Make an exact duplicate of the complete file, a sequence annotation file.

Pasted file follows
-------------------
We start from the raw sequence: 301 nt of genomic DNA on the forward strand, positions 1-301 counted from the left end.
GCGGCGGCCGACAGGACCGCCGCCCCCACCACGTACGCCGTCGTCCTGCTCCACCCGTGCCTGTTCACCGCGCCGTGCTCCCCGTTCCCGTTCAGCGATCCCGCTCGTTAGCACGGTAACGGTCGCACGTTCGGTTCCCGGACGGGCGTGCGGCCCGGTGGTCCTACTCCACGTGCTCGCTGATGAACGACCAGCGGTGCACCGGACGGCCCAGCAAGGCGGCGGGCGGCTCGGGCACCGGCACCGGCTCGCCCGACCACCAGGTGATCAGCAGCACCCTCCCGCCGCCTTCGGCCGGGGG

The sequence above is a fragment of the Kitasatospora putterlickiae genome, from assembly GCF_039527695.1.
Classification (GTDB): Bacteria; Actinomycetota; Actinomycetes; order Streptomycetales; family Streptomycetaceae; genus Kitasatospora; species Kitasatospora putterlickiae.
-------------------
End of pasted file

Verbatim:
We start from the raw sequence: 301 nt of genomic DNA on the forward strand, positions 1-301 counted from the left end.
GCGGCGGCCGACAGGACCGCCGCCCCCACCACGTACGCCGTCGTCCTGCTCCACCCGTGCCTGTTCACCGCGCCGTGCTCCCCGTTCCCGTTCAGCGATCCCGCTCGTTAGCACGGTAACGGTCGCACGTTCGGTTCCCGGACGGGCGTGCGGCCCGGTGGTCCTACTCCACGTGCTCGCTGATGAACGACCAGCGGTGCACCGGACGGCCCAGCAAGGCGGCGGGCGGCTCGGGCACCGGCACCGGCTCGCCCGACCACCAGGTGATCAGCAGCACCCTCCCGCCGCCTTCGGCCGGGGG

The sequence above is a fragment of the Kitasatospora putterlickiae genome, from assembly GCF_039527695.1.
Classification (GTDB): Bacteria; Actinomycetota; Actinomycetes; order Streptomycetales; family Streptomycetaceae; genus Kitasatospora; species Kitasatospora putterlickiae.